Treatment is available for thyroid tumors. The horse may be placed on thyroid hormone replacement therapy if shown to be hypothyroid through blood tests. Pharmacologic treatment for pituitary tumors is experimental at this time.

     Due to the liability risks of extralabel drug use and expense of pharmacologic treatment, most veterinarians elect to treat only the clinical symptoms of pituitary tumors. If properly managed, horses with these tumors can live for years after appearance of the clinical signs.

     Management of the clinical problems associated with tumors is fairly easy. It is essential that all older horses be maintained on regular vaccination and deworming schedules. Since plasma levels of vitamin C are reduced in aged horses with pituitary tumors, 5 to 10 gm of ascorbic acid in the feed per day may be beneficial. If water intake and urine output are increased, fresh, clean water should be available free choice. If chronic founder is a problem, the horse’s access to fresh grass and grain must be restricted and sudden dietary changes avoided at all costs. The thick hair coat should be clipped in the summer, in addition to providing shelter from the sun to keep the horse comfort­able on hot summer days.

Altered Kidney/Liver Function

     Chronic kidney or liver failure is not as common in aged horses as it is in cats and dogs, but still can occur. The degeneration of the kidney and liver ability to function is progressive and irreversible but can be slowed and the clinical signs managed to a degree with diet.

     Reduced kidney function will result in renal stones (calculi), bladder stones, weight loss, loss of appetite, and potentially death. Horses are unique in that they excrete excess dietary calcium through their urine instead of their feces as do other animals. As a result, if kidney function is reduced, renal and bladder “stones” of calcium oxalate are more likely to occur as well as an increase (potentially lethal) in blood calcium. Horses with kidney failure should be put on low calcium diets (<0.45% calcium on a dry matter basis). Based on data from other species, protein and phosphorus also should be restricted to less than 10% and 0.30% respectively. Good quality grass hay and corn or a complete pelleted ration for mature horses (10% protein) are the feeds of choice. Avoid legumes (alfalfa and clover), wheat bran, and beet pulp due to high calcium (legumes, beet pulp) or phosphorus (wheat bran) content.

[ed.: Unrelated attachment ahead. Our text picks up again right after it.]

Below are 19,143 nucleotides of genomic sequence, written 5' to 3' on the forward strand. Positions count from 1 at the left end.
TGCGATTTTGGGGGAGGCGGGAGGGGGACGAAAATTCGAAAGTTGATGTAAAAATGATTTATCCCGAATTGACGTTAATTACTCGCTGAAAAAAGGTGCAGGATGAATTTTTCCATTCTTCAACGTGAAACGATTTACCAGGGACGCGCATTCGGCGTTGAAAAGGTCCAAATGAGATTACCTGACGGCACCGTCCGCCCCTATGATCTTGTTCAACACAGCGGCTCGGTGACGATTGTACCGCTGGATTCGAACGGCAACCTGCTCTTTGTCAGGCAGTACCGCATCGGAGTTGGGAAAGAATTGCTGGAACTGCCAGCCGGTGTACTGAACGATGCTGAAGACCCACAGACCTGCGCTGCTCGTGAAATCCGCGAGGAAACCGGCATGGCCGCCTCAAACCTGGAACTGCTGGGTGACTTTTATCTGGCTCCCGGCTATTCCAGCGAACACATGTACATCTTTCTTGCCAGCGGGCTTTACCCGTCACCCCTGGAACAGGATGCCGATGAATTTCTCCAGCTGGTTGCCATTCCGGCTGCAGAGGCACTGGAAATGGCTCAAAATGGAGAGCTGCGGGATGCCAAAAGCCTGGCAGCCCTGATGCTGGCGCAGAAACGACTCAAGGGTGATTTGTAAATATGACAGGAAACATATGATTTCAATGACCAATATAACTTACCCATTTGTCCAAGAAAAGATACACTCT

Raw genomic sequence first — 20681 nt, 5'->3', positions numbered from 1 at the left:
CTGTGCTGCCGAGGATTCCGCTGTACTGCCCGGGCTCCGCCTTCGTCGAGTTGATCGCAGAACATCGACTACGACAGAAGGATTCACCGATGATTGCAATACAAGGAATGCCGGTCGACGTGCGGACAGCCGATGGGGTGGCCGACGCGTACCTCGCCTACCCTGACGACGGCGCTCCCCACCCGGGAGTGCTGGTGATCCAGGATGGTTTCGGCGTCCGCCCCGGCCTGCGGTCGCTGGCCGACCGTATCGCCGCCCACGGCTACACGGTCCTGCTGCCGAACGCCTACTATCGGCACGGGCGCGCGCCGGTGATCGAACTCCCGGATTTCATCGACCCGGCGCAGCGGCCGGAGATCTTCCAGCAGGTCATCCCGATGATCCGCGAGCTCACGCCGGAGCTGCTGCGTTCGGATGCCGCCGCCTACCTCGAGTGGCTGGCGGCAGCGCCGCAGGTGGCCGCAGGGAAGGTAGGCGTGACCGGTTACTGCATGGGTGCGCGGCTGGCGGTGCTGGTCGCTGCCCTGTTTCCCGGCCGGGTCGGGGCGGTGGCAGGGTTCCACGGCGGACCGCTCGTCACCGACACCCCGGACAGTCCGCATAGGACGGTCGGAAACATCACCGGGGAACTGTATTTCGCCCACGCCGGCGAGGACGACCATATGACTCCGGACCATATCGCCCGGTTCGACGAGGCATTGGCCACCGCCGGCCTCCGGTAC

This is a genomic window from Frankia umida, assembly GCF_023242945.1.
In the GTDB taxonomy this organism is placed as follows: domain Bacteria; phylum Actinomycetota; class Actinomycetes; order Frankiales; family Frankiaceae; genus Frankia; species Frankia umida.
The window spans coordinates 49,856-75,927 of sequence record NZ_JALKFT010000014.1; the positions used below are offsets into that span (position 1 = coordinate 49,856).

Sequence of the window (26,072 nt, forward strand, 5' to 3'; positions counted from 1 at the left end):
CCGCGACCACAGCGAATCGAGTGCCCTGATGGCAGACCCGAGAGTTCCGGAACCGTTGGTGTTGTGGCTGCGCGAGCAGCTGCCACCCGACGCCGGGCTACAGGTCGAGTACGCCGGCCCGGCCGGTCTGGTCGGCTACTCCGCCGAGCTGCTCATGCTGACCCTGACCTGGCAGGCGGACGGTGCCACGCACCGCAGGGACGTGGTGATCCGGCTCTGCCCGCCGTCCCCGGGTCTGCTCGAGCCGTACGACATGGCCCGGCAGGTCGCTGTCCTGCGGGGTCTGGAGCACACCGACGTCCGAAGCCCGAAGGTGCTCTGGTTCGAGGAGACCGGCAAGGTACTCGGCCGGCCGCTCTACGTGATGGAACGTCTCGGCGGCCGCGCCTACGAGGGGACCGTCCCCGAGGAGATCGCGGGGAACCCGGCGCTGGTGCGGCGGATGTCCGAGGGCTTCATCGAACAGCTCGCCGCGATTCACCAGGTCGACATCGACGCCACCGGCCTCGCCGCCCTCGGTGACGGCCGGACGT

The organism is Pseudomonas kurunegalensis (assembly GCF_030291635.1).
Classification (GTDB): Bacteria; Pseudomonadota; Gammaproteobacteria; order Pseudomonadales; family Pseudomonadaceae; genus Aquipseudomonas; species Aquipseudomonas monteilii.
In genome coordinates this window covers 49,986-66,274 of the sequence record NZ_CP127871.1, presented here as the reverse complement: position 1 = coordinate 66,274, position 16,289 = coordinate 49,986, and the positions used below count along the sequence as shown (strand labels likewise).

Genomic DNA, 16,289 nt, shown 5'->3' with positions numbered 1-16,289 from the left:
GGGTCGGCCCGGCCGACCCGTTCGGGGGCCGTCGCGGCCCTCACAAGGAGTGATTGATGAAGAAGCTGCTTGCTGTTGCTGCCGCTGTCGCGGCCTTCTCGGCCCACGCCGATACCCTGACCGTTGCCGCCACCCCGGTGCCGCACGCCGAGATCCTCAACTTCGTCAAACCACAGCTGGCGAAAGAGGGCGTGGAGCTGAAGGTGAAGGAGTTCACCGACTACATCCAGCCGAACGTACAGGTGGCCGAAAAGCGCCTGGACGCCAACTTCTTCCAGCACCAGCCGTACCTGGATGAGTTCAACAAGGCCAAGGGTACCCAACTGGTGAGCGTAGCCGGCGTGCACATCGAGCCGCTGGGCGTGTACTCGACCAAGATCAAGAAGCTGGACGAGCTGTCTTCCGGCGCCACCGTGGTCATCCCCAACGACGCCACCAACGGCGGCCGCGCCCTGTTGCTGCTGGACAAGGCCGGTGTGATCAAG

Liver failure results in weight loss, lethargy, jaundice (yellow mucous membranes and sclera [whites of the eyes]), loss of appetite, and intolerance of fat and protein in the diet. If severe, the horse may show behavioral changes such as irritability, aimless wandering or circling, or pressing its head against objects. Affected horses require increased sugar sources to maintain their blood glucose levels and are intolerant of high protein or fat in the diet. Legumes should not be fed due to the high protein content. The diet should emphasize starch intake (grains or concentrates) though fiber sources (hay, beet pulp) are still necessary to avoid gastrointestinal dysfunction. Grass hay, low protein sweet feeds, corn, and milo are recommended components of the ration. Wheat bran and beet pulp are acceptable supple­ments in these cases. Since the liver is the site of B-vitamin (especially niacin) and vitamin C synthesis in the horse, daily oral supplementation with B-complex and ascorbic acid may be beneficial.